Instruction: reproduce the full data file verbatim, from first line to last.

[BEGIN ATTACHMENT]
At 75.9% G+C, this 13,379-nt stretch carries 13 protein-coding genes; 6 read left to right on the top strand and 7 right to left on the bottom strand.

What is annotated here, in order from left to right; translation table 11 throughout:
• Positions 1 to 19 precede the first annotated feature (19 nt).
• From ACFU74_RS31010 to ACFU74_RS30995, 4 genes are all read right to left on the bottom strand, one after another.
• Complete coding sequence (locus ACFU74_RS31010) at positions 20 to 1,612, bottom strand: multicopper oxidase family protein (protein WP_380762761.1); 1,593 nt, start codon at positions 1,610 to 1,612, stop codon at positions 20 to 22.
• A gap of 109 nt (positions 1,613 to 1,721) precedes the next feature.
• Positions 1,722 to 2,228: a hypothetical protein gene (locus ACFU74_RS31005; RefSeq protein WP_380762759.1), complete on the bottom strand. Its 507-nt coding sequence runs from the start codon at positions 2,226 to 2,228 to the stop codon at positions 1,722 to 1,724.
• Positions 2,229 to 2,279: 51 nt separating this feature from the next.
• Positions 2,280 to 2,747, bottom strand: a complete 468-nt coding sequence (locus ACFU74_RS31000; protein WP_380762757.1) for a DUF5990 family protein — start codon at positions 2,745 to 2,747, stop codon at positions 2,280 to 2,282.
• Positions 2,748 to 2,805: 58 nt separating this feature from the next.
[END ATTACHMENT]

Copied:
At 75.9% G+C, this 13,379-nt stretch carries 13 protein-coding genes; 6 read left to right on the top strand and 7 right to left on the bottom strand.

What is annotated here, in order from left to right; translation table 11 throughout:
• Positions 1 to 19 precede the first annotated feature (19 nt).
• From ACFU74_RS31010 to ACFU74_RS30995, 4 genes are all read right to left on the bottom strand, one after another.
• Complete coding sequence (locus ACFU74_RS31010) at positions 20 to 1,612, bottom strand: multicopper oxidase family protein (protein WP_380762761.1); 1,593 nt, start codon at positions 1,610 to 1,612, stop codon at positions 20 to 22.
• A gap of 109 nt (positions 1,613 to 1,721) precedes the next feature.
• Positions 1,722 to 2,228: a hypothetical protein gene (locus ACFU74_RS31005; RefSeq protein WP_380762759.1), complete on the bottom strand. Its 507-nt coding sequence runs from the start codon at positions 2,226 to 2,228 to the stop codon at positions 1,722 to 1,724.
• Positions 2,229 to 2,279: 51 nt separating this feature from the next.
• Positions 2,280 to 2,747, bottom strand: a complete 468-nt coding sequence (locus ACFU74_RS31000; protein WP_380762757.1) for a DUF5990 family protein — start codon at positions 2,745 to 2,747, stop codon at positions 2,280 to 2,282.
• Positions 2,748 to 2,805: 58 nt separating this feature from the next.